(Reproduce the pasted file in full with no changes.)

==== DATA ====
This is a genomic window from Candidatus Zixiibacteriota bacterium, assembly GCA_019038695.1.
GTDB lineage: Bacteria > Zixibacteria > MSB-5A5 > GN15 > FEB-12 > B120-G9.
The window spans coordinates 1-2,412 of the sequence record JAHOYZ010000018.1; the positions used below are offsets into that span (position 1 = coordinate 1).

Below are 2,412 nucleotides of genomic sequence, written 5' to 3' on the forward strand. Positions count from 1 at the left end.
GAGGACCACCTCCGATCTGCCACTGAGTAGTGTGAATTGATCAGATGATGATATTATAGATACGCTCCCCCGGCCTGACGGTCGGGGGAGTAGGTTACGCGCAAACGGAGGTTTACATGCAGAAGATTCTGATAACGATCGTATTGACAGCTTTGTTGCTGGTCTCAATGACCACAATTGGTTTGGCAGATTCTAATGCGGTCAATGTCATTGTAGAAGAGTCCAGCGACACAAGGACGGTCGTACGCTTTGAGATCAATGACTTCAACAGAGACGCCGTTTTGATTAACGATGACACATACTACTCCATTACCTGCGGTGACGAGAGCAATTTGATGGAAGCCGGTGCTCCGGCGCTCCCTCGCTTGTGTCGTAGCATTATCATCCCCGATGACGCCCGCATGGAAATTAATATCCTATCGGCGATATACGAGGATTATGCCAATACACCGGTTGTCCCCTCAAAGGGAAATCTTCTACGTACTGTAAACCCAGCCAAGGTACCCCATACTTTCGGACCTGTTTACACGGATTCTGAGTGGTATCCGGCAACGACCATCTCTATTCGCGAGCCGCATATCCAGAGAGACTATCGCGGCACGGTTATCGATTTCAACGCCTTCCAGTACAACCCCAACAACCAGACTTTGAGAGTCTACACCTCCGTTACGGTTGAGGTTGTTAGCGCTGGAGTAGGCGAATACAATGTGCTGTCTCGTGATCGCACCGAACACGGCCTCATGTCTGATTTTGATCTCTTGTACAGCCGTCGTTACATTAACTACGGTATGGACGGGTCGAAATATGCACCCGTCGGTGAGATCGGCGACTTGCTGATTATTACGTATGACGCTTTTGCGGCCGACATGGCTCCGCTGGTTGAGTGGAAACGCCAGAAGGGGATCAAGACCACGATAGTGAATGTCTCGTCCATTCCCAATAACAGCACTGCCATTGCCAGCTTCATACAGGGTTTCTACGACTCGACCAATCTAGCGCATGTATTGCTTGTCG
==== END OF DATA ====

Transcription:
This is a genomic window from Candidatus Zixiibacteriota bacterium, assembly GCA_019038695.1.
GTDB lineage: Bacteria > Zixibacteria > MSB-5A5 > GN15 > FEB-12 > B120-G9.
The window spans coordinates 1-2,412 of the sequence record JAHOYZ010000018.1; the positions used below are offsets into that span (position 1 = coordinate 1).

Below are 2,412 nucleotides of genomic sequence, written 5' to 3' on the forward strand. Positions count from 1 at the left end.
GAGGACCACCTCCGATCTGCCACTGAGTAGTGTGAATTGATCAGATGATGATATTATAGATACGCTCCCCCGGCCTGACGGTCGGGGGAGTAGGTTACGCGCAAACGGAGGTTTACATGCAGAAGATTCTGATAACGATCGTATTGACAGCTTTGTTGCTGGTCTCAATGACCACAATTGGTTTGGCAGATTCTAATGCGGTCAATGTCATTGTAGAAGAGTCCAGCGACACAAGGACGGTCGTACGCTTTGAGATCAATGACTTCAACAGAGACGCCGTTTTGATTAACGATGACACATACTACTCCATTACCTGCGGTGACGAGAGCAATTTGATGGAAGCCGGTGCTCCGGCGCTCCCTCGCTTGTGTCGTAGCATTATCATCCCCGATGACGCCCGCATGGAAATTAATATCCTATCGGCGATATACGAGGATTATGCCAATACACCGGTTGTCCCCTCAAAGGGAAATCTTCTACGTACTGTAAACCCAGCCAAGGTACCCCATACTTTCGGACCTGTTTACACGGATTCTGAGTGGTATCCGGCAACGACCATCTCTATTCGCGAGCCGCATATCCAGAGAGACTATCGCGGCACGGTTATCGATTTCAACGCCTTCCAGTACAACCCCAACAACCAGACTTTGAGAGTCTACACCTCCGTTACGGTTGAGGTTGTTAGCGCTGGAGTAGGCGAATACAATGTGCTGTCTCGTGATCGCACCGAACACGGCCTCATGTCTGATTTTGATCTCTTGTACAGCCGTCGTTACATTAACTACGGTATGGACGGGTCGAAATATGCACCCGTCGGTGAGATCGGCGACTTGCTGATTATTACGTATGACGCTTTTGCGGCCGACATGGCTCCGCTGGTTGAGTGGAAACGCCAGAAGGGGATCAAGACCACGATAGTGAATGTCTCGTCCATTCCCAATAACAGCACTGCCATTGCCAGCTTCATACAGGGTTTCTACGACTCGACCAATCTAGCGCATGTATTGCTTGTCG